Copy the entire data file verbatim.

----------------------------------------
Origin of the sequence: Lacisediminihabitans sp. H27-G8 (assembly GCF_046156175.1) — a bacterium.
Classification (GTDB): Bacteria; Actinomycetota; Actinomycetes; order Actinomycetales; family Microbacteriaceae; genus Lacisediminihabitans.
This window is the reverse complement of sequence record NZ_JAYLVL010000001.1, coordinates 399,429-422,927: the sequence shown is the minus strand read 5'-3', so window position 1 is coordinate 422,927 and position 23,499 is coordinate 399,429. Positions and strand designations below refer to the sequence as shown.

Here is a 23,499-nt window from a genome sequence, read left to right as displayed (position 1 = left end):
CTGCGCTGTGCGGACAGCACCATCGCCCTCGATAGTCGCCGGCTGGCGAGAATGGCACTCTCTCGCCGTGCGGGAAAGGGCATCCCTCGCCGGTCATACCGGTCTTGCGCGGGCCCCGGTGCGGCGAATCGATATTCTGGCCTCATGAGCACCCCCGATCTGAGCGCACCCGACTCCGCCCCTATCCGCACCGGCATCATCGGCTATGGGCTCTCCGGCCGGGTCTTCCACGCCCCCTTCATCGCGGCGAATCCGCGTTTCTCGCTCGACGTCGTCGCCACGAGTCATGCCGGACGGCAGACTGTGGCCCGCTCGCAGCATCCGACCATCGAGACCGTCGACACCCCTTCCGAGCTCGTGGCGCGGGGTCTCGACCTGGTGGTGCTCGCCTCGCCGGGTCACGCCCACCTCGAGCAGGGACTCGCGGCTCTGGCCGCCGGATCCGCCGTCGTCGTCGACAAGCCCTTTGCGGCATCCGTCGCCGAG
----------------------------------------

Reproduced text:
Origin of the sequence: Lacisediminihabitans sp. H27-G8 (assembly GCF_046156175.1) — a bacterium.
Classification (GTDB): Bacteria; Actinomycetota; Actinomycetes; order Actinomycetales; family Microbacteriaceae; genus Lacisediminihabitans.
This window is the reverse complement of sequence record NZ_JAYLVL010000001.1, coordinates 399,429-422,927: the sequence shown is the minus strand read 5'-3', so window position 1 is coordinate 422,927 and position 23,499 is coordinate 399,429. Positions and strand designations below refer to the sequence as shown.

Here is a 23,499-nt window from a genome sequence, read left to right as displayed (position 1 = left end):
CTGCGCTGTGCGGACAGCACCATCGCCCTCGATAGTCGCCGGCTGGCGAGAATGGCACTCTCTCGCCGTGCGGGAAAGGGCATCCCTCGCCGGTCATACCGGTCTTGCGCGGGCCCCGGTGCGGCGAATCGATATTCTGGCCTCATGAGCACCCCCGATCTGAGCGCACCCGACTCCGCCCCTATCCGCACCGGCATCATCGGCTATGGGCTCTCCGGCCGGGTCTTCCACGCCCCCTTCATCGCGGCGAATCCGCGTTTCTCGCTCGACGTCGTCGCCACGAGTCATGCCGGACGGCAGACTGTGGCCCGCTCGCAGCATCCGACCATCGAGACCGTCGACACCCCTTCCGAGCTCGTGGCGCGGGGTCTCGACCTGGTGGTGCTCGCCTCGCCGGGTCACGCCCACCTCGAGCAGGGACTCGCGGCTCTGGCCGCCGGATCCGCCGTCGTCGTCGACAAGCCCTTTGCGGCATCCGTCGCCGAG